12 October 1960
after Henry Reed
"Today you will learn the shining of shoes,"
the Chief Petty Officer says, holding a tin
of black polish above his head. With calloused
thumb, he flicks the hasp, twists the top free.
In the United Nations, Nikita
Khrushchev bends to retrieve
his fallen watch and spies
his new shoes on the floor.
"Spit and polish is what this Navy runs
Around his index finger, the Chief winds
a square of flannel. "You sop it up
then slap it on."
Shoes fashioned of sturdy
Soviet leather, removed
because they are tight-fitting.
Slowly, the Chief works the polish
in small circles, round and round
over the heels, the sides
the uppers, the cap of the toe.
Grievances simmering, Khrushchev
stokes his seething rage. Slams
his shoe on the UN desk
over, and over, and over.
"Next comes the brush."
The Chief buffs the shoe
to a soft glow.
Slam! for the U2 spy plane
and its invasion of Soviet air space;
Slam! for the Monroe doctrine
and its economic colonialism;
Slam! for the rejection
of a Soviet disarmament plan.
"And finally, my hearties, you use one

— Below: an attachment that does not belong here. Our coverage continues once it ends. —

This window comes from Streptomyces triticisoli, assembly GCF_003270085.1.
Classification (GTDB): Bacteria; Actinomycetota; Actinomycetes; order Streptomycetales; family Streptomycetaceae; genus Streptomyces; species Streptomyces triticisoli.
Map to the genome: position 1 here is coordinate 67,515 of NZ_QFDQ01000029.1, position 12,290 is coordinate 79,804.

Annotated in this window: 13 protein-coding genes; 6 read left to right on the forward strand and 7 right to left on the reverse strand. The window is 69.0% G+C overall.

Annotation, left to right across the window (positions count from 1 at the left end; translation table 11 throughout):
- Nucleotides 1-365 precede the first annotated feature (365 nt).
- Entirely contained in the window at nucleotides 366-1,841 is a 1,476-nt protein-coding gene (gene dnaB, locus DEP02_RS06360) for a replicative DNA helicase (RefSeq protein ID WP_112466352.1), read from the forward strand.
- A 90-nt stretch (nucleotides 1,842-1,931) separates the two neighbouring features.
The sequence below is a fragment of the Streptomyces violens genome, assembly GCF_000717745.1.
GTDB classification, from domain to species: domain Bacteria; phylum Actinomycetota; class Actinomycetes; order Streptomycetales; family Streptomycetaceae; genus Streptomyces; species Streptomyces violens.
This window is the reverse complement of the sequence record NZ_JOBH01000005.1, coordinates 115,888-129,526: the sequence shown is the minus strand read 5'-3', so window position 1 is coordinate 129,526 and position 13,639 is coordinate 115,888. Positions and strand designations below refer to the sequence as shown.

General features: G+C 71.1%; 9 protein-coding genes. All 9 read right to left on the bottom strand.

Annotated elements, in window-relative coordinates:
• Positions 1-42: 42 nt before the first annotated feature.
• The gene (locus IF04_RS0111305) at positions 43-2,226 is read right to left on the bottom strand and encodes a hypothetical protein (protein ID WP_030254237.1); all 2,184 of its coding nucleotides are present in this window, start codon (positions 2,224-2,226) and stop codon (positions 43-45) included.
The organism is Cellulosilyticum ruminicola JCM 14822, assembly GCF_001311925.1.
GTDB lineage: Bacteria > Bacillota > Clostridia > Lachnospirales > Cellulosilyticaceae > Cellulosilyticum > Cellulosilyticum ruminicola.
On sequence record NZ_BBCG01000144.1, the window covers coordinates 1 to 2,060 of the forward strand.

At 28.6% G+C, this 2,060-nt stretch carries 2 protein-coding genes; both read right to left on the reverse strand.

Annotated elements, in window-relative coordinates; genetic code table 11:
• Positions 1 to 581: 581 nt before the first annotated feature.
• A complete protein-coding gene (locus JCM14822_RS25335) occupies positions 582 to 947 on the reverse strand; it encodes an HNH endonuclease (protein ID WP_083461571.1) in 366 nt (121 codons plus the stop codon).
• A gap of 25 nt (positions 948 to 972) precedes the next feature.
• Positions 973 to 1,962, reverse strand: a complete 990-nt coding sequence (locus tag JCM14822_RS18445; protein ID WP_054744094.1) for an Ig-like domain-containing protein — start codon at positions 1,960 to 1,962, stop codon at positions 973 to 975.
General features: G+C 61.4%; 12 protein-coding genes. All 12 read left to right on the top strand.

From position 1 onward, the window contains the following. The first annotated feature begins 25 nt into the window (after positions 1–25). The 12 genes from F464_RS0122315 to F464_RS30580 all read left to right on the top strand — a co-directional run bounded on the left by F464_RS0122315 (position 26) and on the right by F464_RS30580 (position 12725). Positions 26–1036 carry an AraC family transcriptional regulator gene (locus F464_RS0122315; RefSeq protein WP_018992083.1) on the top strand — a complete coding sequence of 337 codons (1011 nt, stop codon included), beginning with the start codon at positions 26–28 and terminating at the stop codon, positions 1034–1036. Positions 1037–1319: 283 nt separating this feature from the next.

With a flourish and a wink the old salt produces
a black nylon stocking.
"Order! Order! Order!"
the president of the General Assembly shouts
breaking his gavel in the furor.
"Best darned thing in the world
for putting a gleam on your shoes.
Or in a sailor's eye!"
And Nikita Khrushchev's shoe
goes down in history
as a symbol of the Cold War.
The U2 spy mission in May, 1960 was hotly denied by U.S.
President Dwight D. Eisenhower, although its downed pilot
Francis Gary Powers was captured and imprisoned by the
Soviets and his damaged plane put on display at a Moscow
military museum. Powers served just under two years of his
sentence before he was exchanged in February, 1962 for
Soviet spymaster Rudolf Abel.
There are many conflicting stores about Khrushchev's
shoe. The details here are taken from an article by his
granddaughter Nina Khrushcheva, for the New Statesmen in
Reprinted with permission from WREN: memories of navy days/from royal
yacht to quonset hut, © copyright 2010 Rosalee Auger van Stelten.
All book royalties donated to Esquimalt Military Family Resource Centre.